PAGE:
Saturday 4:32 p.m.
Julia opened her eyes to the harsh glow of hospital lighting.
Like cat vomit, Julia would have said, if the cat didn’t have her tongue.
Dr. Annie had pulled every favor in her considerable book to get Julia scheduled for surgery within hours after breaking her hand.
“I’m here.” Matt kissed her forehead. “How’re you doing?”
“That’s what happens when you shatter three fingers.” Matt brushed her hair back. “What were you thinking?”
“I wasn’t thinking anything. I just couldn’t get the door open.”
“That’s because it pulls inward. You were pushing it out.”
“I had to get out–”
“I know, I know. Just relax,” Matt said. “The nurse said she’d bring you some painkillers.”
“No. We don’t have time. We have to find Dillon a liver.” Julia pawed at her left hand, trying to rip out the IV. No go-her right hand was engulfed in a mummy-wrapped splint the size of a loaf of bread. Her fingers were captive, reconstructed with tiny pins and plates, and swathed in gauze. Only the tip of her thumb extruded from the bandage.
Matt laced his fingers gently around the IV site on the back of her wrist. His face was stubbly, his eyelids heavy. At least she had had a few hours of anesthetized slumber. How long had it been since he slept?
“I am so sorry, Mattie. I really messed up.”
“Nothing that a few plates and screws didn’t fix.”
“It’s late. Wait-Beth was supposed to get tested today,” Julia said. Beth Latham was their office manager and dear friend.
“What,” Julia said.
“There’s good news and bad news that’s really good news.”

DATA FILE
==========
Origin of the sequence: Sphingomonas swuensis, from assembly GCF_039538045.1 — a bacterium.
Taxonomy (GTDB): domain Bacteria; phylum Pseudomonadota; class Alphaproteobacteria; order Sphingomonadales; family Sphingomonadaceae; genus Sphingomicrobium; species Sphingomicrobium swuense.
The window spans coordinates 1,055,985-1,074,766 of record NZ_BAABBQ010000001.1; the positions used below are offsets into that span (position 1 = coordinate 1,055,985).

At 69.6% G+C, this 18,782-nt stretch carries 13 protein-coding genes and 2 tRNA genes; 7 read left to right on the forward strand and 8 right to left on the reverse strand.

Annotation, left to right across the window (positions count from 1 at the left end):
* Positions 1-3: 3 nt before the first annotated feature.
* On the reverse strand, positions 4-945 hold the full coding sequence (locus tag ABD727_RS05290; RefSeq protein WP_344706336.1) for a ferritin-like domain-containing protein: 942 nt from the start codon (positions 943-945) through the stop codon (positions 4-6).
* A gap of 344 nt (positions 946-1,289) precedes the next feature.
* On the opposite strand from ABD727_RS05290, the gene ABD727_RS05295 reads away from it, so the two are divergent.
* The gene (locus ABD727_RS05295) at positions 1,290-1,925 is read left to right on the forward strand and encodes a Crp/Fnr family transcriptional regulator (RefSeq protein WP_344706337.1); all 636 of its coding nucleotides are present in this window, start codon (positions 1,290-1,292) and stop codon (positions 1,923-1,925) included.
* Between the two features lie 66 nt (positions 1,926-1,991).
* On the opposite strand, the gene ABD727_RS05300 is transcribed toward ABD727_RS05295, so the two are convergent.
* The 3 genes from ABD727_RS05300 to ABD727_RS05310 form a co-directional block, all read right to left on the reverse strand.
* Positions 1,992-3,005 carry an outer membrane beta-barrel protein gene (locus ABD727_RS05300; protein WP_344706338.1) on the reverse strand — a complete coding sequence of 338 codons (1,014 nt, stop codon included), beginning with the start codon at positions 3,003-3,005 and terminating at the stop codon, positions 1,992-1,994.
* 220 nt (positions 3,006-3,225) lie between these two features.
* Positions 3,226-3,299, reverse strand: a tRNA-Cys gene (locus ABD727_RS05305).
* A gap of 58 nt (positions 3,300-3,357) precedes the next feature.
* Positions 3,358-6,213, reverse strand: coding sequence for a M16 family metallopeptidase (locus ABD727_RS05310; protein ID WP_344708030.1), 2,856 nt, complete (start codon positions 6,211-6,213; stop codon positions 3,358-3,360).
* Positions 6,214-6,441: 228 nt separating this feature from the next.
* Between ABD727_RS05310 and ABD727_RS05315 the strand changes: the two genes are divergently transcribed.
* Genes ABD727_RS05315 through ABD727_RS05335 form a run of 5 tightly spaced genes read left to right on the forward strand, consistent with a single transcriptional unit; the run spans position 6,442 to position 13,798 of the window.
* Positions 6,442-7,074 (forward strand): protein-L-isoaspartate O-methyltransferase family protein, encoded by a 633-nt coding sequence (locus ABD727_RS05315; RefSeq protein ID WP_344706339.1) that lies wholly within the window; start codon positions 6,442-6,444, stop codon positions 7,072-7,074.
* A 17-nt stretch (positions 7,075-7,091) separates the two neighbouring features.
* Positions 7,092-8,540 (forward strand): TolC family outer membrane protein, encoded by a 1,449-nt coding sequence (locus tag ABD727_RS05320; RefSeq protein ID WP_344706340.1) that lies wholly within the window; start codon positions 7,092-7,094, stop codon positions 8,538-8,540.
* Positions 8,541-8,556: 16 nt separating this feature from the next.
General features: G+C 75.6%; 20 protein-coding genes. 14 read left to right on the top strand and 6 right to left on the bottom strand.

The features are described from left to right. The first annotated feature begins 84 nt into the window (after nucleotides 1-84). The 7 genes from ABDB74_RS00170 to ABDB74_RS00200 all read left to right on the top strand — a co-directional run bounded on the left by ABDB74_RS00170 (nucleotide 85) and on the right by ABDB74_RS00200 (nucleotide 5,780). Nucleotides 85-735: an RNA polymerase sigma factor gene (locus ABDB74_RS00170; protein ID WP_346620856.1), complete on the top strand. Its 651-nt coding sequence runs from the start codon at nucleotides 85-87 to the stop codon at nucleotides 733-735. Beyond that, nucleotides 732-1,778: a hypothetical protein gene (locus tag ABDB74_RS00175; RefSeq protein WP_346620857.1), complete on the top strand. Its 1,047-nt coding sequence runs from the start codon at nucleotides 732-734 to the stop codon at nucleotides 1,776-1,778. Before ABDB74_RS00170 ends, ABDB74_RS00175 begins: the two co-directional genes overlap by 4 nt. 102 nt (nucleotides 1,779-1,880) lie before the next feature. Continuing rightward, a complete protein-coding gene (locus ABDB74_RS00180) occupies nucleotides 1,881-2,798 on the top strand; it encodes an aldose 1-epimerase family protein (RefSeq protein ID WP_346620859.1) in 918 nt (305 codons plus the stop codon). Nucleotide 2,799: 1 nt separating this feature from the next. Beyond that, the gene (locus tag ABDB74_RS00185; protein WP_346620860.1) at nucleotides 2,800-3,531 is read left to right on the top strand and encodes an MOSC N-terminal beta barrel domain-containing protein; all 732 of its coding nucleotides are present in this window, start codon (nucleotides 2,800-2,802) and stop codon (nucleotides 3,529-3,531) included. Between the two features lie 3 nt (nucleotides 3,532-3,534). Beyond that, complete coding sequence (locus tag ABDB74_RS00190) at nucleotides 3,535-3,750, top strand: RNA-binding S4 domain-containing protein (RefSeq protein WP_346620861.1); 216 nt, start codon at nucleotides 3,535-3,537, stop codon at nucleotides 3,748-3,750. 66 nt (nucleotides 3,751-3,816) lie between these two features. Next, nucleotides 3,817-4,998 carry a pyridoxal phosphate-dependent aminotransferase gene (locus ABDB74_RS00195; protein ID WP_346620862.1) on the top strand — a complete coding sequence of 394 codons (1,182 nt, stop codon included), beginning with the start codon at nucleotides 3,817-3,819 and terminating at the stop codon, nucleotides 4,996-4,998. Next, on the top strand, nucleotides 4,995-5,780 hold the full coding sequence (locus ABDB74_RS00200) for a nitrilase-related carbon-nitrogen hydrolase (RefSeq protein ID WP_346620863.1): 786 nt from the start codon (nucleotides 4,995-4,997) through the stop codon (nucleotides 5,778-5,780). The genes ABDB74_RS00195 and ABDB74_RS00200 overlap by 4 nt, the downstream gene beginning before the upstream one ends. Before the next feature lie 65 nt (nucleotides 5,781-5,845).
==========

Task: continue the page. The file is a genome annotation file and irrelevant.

Julia groaned. “Just tell me.”
“Beth was a match.”
“She can’t do it. She wants to badly. She can’t. Not for eight months at least.”
Her heart sank. “She’s pregnant? I thought she and Bruce had stopped trying.”
“They had. She was having the physical, mentioned nausea, and they ran the test.”
“That’s wonderful news, Matt.” Julia’s voice came back hollow. They were all hanging on by fingernails. They needed to find a liver–immediately.
A terrible twist of fate had made both her and Matt ineligible as living donors. Her A-positive blood type with Matt’s B positive could have combined to AB positive in their son, the blood type that can receive all comers. But they both carried recessive genes–like hidden sins–into their pairing and gave birth to a type-O, Rh-negative baby.
Were he healthy, Dillon’s blood type would make him a universal donor. How ironic that he would have been sought after by the Red Cross to give blood every two months once he turned eighteen.
He could share with anyone but only receive O-negative blood and could only survive a transplant from a type-O donor. The fact that he was in the majority blood type made the process trickier because he had to compete with everyone on the waiting list.
Though giving up a lobe of one’s liver had some peril and an extended recovery time, friends and family had volunteered to be tested. Six–counting Beth, their office manager and dear friend–had the right blood type.
All six were ineligible.
Her assistant Patricia was ruled out due to her chronic asthma. Matt’s brother Todd had too many tattoos from his wild days, including two from his mission time in India. Their accountant Charlie had a history of melanoma. Pastor Rich had chronic malaria from time spent in Africa. Dillon’s debate coach Isaac had undiagnosed hepatitis A. Her design assistant Trevor had active Lyme disease. By the time he finished the rigorous course of treatment, it might be too late for Dillon.
Without a live donor identified, the last option was grim and unpredictable.
“I’m sorry,” Julia said.
Matt laughed. “You pack a mean punch. I’m going to be a lot nicer to you from now on.” He squeezed next to her on the hospital bed and draped her injured hand over his shoulder so she could snuggle into his chest. Even though it was December, he smelled like summer.
“You know what we have to do,” he said.
“Dillon’s got two sisters.”
“They don’t know any of this. They don’t know each other, they don’t know me.”
“They are the only hope Dillon has.”
Julia dug the fingers of her good hand into his shirt. “I don’t even know where they are.”